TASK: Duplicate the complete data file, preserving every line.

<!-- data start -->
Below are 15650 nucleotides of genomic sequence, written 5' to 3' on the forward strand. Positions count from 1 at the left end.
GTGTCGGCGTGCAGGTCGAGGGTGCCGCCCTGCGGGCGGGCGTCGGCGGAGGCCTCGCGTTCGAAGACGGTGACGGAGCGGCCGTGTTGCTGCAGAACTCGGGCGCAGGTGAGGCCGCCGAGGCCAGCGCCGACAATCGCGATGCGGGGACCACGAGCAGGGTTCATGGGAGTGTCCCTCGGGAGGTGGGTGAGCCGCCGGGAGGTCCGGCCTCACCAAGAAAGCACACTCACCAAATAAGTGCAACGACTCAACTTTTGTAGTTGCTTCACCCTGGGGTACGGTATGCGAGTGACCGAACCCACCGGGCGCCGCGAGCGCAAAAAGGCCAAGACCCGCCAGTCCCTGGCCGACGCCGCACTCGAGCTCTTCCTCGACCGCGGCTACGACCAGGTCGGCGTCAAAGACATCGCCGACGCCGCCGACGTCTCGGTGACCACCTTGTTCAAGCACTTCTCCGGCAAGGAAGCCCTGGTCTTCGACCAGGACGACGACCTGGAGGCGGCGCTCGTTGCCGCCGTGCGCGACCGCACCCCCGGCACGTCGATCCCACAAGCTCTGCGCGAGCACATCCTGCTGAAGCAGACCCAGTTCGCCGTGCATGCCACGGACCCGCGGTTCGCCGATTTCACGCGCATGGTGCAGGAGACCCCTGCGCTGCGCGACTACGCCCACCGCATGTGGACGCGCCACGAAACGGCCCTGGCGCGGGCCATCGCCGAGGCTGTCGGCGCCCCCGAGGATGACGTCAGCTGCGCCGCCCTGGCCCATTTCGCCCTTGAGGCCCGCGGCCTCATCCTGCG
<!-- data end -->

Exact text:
Below are 15650 nucleotides of genomic sequence, written 5' to 3' on the forward strand. Positions count from 1 at the left end.
GTGTCGGCGTGCAGGTCGAGGGTGCCGCCCTGCGGGCGGGCGTCGGCGGAGGCCTCGCGTTCGAAGACGGTGACGGAGCGGCCGTGTTGCTGCAGAACTCGGGCGCAGGTGAGGCCGCCGAGGCCAGCGCCGACAATCGCGATGCGGGGACCACGAGCAGGGTTCATGGGAGTGTCCCTCGGGAGGTGGGTGAGCCGCCGGGAGGTCCGGCCTCACCAAGAAAGCACACTCACCAAATAAGTGCAACGACTCAACTTTTGTAGTTGCTTCACCCTGGGGTACGGTATGCGAGTGACCGAACCCACCGGGCGCCGCGAGCGCAAAAAGGCCAAGACCCGCCAGTCCCTGGCCGACGCCGCACTCGAGCTCTTCCTCGACCGCGGCTACGACCAGGTCGGCGTCAAAGACATCGCCGACGCCGCCGACGTCTCGGTGACCACCTTGTTCAAGCACTTCTCCGGCAAGGAAGCCCTGGTCTTCGACCAGGACGACGACCTGGAGGCGGCGCTCGTTGCCGCCGTGCGCGACCGCACCCCCGGCACGTCGATCCCACAAGCTCTGCGCGAGCACATCCTGCTGAAGCAGACCCAGTTCGCCGTGCATGCCACGGACCCGCGGTTCGCCGATTTCACGCGCATGGTGCAGGAGACCCCTGCGCTGCGCGACTACGCCCACCGCATGTGGACGCGCCACGAAACGGCCCTGGCGCGGGCCATCGCCGAGGCTGTCGGCGCCCCCGAGGATGACGTCAGCTGCGCCGCCCTGGCCCATTTCGCCCTTGAGGCCCGCGGCCTCATCCTGCG